Nossos serviços estão apresentando instabilidade no momento. Algumas informações podem não estar disponíveis.

Environmental-Economic Accounting

In 2020, Brazil consumes 6.2 liters of water for each R$1 generated by the Economy

Section: Economic Statistics | Umberlândia Cabral | Design: Helga Szpiz

June 02, 2023 10h00 AM | Last Updated: June 16, 2023 06h56 PM

  • Highlights

  • In 2020, 6.2 liters of water were used for every R$1 in the gross added value of the Brazil's economy.
  • In the same year, the current gross value added (GVA) of the economic activity Water and sewage totaled R$ 48.2 billion.
  • The value of the production of natural water and sewerage services was R$ 74.5 billion. The participation of natural water in this total was 65.7%.
  • In Agriculture, livestock, forestry, fishing and aquaculture, the average cost of water used was R$ 0.11/m³, taking into account the public irrigation perimeters (PPI).
  • Additions to the total supply of water in the country amounted to 24.9 million cubic hectometers (each cubic hectometer equals 1 million cubic meters). Precipitation (rainwater) was the main form of addition, responsible for 56.2% of the total.
  • The reduction in the water supply in 2020 was 25.9 million hm³ and the largest share in this total was the water outflow (46.8%) either to the sea, to other countries or to other resources within the territory.
#PraCegoVer A foto mostra o lago de Furnas e parte da hidrelétrica.
The participation of Electricity and gas in total water withdrawal was 85.1% in 2020 - Photo: Licia Rubinstein/IBGE News Agency

In 2020, 6.2 liters of water were consumed for each real of gross value added (GVA) generated by the Brazilian economy. This is one piece of information from the survey released today (2): Environmental-Economic Accounting for Water (2018-2020), a study carried out by IBGE in partnership with the National Water Agency (ANA) that provides information on hydrological resources and water's contribution to economic activities and households.

"Water is very important for the economy, as it is used by all economic activities, either in production or for human consumption" says Michel Lapip, manager of Environmental-Economic Accounting.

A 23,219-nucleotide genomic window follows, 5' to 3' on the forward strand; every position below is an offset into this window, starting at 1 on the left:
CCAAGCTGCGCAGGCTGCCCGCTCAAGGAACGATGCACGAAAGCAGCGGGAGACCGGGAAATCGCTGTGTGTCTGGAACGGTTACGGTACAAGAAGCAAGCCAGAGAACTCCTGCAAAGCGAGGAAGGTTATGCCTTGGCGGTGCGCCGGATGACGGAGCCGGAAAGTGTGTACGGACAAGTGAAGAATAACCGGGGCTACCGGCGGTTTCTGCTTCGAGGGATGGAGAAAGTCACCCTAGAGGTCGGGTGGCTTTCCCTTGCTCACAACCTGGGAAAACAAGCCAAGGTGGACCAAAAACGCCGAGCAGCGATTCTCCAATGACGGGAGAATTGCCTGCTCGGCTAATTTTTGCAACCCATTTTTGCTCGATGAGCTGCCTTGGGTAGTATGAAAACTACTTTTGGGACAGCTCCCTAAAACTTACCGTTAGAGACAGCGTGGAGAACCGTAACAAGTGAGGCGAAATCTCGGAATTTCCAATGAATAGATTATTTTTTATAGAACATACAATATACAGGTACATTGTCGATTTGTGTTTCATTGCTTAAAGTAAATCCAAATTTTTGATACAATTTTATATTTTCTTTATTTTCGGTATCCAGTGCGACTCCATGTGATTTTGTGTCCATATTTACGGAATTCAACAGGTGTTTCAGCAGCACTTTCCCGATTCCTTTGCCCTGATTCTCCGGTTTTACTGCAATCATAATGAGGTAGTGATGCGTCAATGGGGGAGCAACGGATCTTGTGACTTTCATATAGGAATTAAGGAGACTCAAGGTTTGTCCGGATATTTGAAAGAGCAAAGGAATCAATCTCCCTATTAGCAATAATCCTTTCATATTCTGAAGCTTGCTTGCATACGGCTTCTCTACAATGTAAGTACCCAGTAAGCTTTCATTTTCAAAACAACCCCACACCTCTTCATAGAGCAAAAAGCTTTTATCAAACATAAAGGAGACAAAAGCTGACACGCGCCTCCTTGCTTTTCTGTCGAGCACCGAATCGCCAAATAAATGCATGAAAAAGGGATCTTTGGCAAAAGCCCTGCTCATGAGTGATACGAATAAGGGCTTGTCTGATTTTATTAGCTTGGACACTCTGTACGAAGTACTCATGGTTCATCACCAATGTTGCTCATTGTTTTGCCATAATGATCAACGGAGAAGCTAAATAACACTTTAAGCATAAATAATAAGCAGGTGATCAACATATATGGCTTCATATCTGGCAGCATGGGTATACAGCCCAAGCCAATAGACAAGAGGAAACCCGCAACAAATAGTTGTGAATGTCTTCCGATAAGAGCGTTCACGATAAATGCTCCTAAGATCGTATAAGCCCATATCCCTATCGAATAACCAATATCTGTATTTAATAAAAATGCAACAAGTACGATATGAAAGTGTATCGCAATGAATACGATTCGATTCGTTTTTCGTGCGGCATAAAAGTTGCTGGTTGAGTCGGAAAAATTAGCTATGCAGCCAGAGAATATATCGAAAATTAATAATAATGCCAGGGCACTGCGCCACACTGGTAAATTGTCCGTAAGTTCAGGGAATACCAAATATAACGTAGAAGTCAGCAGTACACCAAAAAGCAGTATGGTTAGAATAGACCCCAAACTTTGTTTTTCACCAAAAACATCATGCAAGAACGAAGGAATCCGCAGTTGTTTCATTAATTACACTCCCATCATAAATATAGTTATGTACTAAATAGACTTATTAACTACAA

In the scope of the water use intensity indicator, which presents the flow rate of water consumed (in liters) to generate each real of GVA, the highlight is Agriculture, Forestry, Fishing and aquaculture among the economic activities analyzed in the publication. This sector needed 683.8 liters of water to generate each real of GVA in 2020. Compared to the previous year, there was a decrease of 27.2%. During this period, while the water consumption of this activity increased by 1.8%, the GVA increased by 39.9%. When soil water consumption (resulting from rains) is removed, the activity consumed 78.4 liters for every R$ 1 generated in 2020.

The study has also estimated the indicator of activities based on the total use of water (the total volume of water that comes via water supply system or the one abstracted directly from the environment) instead of just considering consumption, when the volume of water discharged back into the environment is excluded. In this case, there was greater water use intensity by hydroelectric power plants of the Electricity and gas activity, due to the water volume necessary to move the sector’s turbines.


In 2020, the current gross value added (GVA) of the Water and sewage economic activity was R$ 48.2 billion. This value refers to the activity's contribution to the Gross Domestic Product (GDP) and corresponded to 0.7% of the current gross value added of the country's economy. The production values of natural water and sewerage services, which also include the supply of water for irrigation, were calculated in the Water and sewage activity.

In the Southeast and South, the activity Water and sewage corresponded to around 0.8% of the current GVA, followed by the Central-West (0.7%), Northeast (0.6%) and North Regions (0.3%).

Production value of natural water and sewerage services in the country is R$ 74.5 billion